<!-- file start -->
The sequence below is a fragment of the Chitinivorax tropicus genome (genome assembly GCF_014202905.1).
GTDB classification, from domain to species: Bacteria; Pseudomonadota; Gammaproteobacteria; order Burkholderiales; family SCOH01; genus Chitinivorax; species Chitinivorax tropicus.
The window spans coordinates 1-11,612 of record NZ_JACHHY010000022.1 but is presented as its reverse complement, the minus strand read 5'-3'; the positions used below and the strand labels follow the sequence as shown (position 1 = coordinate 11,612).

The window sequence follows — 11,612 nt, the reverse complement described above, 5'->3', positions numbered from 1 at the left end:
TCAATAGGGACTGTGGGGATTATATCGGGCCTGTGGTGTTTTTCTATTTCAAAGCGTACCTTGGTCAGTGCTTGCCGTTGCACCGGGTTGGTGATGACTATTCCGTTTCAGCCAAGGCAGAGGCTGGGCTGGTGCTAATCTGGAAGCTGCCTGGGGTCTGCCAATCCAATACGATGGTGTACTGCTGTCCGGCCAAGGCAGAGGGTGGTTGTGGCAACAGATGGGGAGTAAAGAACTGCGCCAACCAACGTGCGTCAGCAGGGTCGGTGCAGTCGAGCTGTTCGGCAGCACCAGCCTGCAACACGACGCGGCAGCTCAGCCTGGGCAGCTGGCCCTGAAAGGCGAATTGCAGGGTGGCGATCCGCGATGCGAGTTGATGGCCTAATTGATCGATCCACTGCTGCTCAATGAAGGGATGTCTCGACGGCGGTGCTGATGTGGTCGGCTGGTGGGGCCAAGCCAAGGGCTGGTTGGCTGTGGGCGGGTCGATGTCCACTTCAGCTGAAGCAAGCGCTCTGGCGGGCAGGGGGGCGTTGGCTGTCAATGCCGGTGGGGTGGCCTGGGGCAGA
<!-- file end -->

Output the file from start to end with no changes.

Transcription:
The sequence below is a fragment of the Chitinivorax tropicus genome (genome assembly GCF_014202905.1).
GTDB classification, from domain to species: Bacteria; Pseudomonadota; Gammaproteobacteria; order Burkholderiales; family SCOH01; genus Chitinivorax; species Chitinivorax tropicus.
The window spans coordinates 1-11,612 of record NZ_JACHHY010000022.1 but is presented as its reverse complement, the minus strand read 5'-3'; the positions used below and the strand labels follow the sequence as shown (position 1 = coordinate 11,612).

The window sequence follows — 11,612 nt, the reverse complement described above, 5'->3', positions numbered from 1 at the left end:
TCAATAGGGACTGTGGGGATTATATCGGGCCTGTGGTGTTTTTCTATTTCAAAGCGTACCTTGGTCAGTGCTTGCCGTTGCACCGGGTTGGTGATGACTATTCCGTTTCAGCCAAGGCAGAGGCTGGGCTGGTGCTAATCTGGAAGCTGCCTGGGGTCTGCCAATCCAATACGATGGTGTACTGCTGTCCGGCCAAGGCAGAGGGTGGTTGTGGCAACAGATGGGGAGTAAAGAACTGCGCCAACCAACGTGCGTCAGCAGGGTCGGTGCAGTCGAGCTGTTCGGCAGCACCAGCCTGCAACACGACGCGGCAGCTCAGCCTGGGCAGCTGGCCCTGAAAGGCGAATTGCAGGGTGGCGATCCGCGATGCGAGTTGATGGCCTAATTGATCGATCCACTGCTGCTCAATGAAGGGATGTCTCGACGGCGGTGCTGATGTGGTCGGCTGGTGGGGCCAAGCCAAGGGCTGGTTGGCTGTGGGCGGGTCGATGTCCACTTCAGCTGAAGCAAGCGCTCTGGCGGGCAGGGGGGCGTTGGCTGTCAATGCCGGTGGGGTGGCCTGGGGCAGA